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Earthquakes Scouting Report: Kinnear Me Now?

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A look at the new-look Earthquakes, who brought back the old skipper to revive a fading franchise.

Kelley L Cox-USA TODAY Sports

The offseason story for the San Jose Earthquakes was the return of Dominic Kinnear as head coach. Years after he scored the winning penalty kick to earn the Seattle Sounders an A-League championship, Kinnear was the assistant coach for San Jose's two MLS Cup wins —in 2001 and 2003 — and as head coach guided them to a Supporters' Shield in 2005 before relocating with the rest of the club to Houston.

Now he's BACK, to resurrect a club that — other than winning an incredibly incongruous Supporters Shield in 2012 — hasn't finished above 6th in the West since its post-relocation relaunch. A new coach and a new stadium will combine, they hope, to return the Earthquakes to the glory days of yore.

Key Players
Chris Wondolowski Scores 15 goals a year with nothing but his superpower of invisibility. Best in the league at losing his mark.
Victor Bernardez Titanic defender, but he'll have to demonstrate his mobility against Seattle's weaving attack.
Matías Pérez García Argentine playmaker will have to create the offense as well as put in a solid defensive shift to prevent the midfield from getting overrun.

But Kinnear is practical, and it's clear that he's set up his team — the team that was ranked 18th out of 19 teams in scoring last season — to defend well for 90 minutes and try to occasionally hit teams on the break. To do that you need speed, and in the offseason they brought in a lot of it. Ex-Sounder burner Sanna Nyassi joins ex-Sounder burner Cordell Cato on the wing. Marvell Wynne brings speed to the defense. But most importantly they added DP Innocent Emeghara, who is called in the description of this Youtube video from 2011 "the fastest player in the world". And look, if you want to argue with the Internet that's your business but it has a pretty good track record.

In their opening week match against Dallas, that speed was deployed immediately to the flanks, with Wynne at fullback and Nyassi on the wing on the right side and left back Shaun Francis ranging up the other sideline. With Emeghara on the bench recovering from an injury, Kinnear went with a 4-2-3-1, with Chris Wondolowski alone up top in front of playmaking attacker Matias Perez Garcia and another playmaker on the left flank in Shea Salinas.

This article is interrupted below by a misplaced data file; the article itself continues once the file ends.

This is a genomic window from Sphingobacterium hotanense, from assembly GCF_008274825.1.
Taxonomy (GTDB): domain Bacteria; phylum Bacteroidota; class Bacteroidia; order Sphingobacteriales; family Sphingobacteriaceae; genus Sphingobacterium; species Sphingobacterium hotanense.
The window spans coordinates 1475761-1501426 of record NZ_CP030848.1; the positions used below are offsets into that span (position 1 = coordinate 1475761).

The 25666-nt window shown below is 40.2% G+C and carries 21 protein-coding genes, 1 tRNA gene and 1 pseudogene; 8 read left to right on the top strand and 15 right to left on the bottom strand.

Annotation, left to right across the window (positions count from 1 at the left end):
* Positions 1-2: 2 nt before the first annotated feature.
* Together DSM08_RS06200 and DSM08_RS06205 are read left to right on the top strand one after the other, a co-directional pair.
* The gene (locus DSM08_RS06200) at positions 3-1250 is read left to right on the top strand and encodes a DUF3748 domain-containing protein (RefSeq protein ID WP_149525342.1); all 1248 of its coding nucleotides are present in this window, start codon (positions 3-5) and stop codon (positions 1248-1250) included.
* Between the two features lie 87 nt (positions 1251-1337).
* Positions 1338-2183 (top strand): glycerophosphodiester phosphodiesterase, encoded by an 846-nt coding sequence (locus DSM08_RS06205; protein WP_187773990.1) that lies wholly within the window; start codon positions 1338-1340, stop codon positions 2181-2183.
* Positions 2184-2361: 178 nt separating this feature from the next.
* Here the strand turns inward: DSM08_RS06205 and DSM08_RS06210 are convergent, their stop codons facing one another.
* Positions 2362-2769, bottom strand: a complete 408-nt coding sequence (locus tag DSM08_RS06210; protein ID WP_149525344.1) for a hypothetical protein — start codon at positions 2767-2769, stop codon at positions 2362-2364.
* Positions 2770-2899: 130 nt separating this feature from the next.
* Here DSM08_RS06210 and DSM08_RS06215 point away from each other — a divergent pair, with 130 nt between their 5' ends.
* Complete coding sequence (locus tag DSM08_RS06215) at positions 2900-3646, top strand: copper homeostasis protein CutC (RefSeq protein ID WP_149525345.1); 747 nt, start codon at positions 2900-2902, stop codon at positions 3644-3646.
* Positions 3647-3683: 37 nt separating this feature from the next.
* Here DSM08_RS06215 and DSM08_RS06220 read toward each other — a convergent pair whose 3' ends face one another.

There are hints that Emeghara will be fit enough to start this weekend, which would allow San Jose to get their three DPs on the field simultaneously for the first time. But it presents a conundrum, because if the Quakes plan is to be defensively stout first (and you'd expect it to be even more the case on the road at a strong Seattle side), then a lineup that includes the three attacking DPs, Nyassi, and Salinas doesn't leave a lot of room for defensively solid players. Even right-back Wynne is known more for his pace than his defensive ability.

Adding Emeghara to the mix likely means a two-striker set in a 4-4-2 with, say, JJ Koval going to the bench to make room. That means just once central midfielder (Jean-Baptiste Pierazzi) screening central defenders Victor Bernardez and (if he also returns from injury) Clarence Goodson. Against Seattle's centrally-focused hydra, that just seems like madness. I don't know how Kinnear expect to square that circle. A possibility would be moving Emeghara to the right wing to replace Nyassi instead, leaving the pair of Koval and Pierazzi in the central defensive midfield.

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In the attack, I would expect San Jose to run hard at Seattle's fullbacks. Especially on the right, anticipate Wynne and Nyassi (or Emeghara) running all match at Leo Gonzalez, testing both his recovery ability and Brad Evans' ability to read the danger while still learning the center back position. On the other side Salinas is a great crosser of the ball, but with Alan Gordon gone and Steven Lenhart injured the Earthquakes have few targets for those balls. And with Chad Marshall in the match I wouldn't expect them to find any joy in the air, neutralizing that part of Salinas' game.

The Earthquakes and Kinnear have a lot of new pieces and they're still learning how to deploy them most effectively. The Sounders, on the other hand, are models of stability. There's no reason not to expect them to start the exact lineup that started in the opener against New England. Lineup stability counts for a lot in MLS and that gives Seattle another advantage to add to home field, the best attacking duo in the league, and the league's best defender. The Sounders will be strong favorites here, as long as they're wary of San Jose's pace on the counterattack.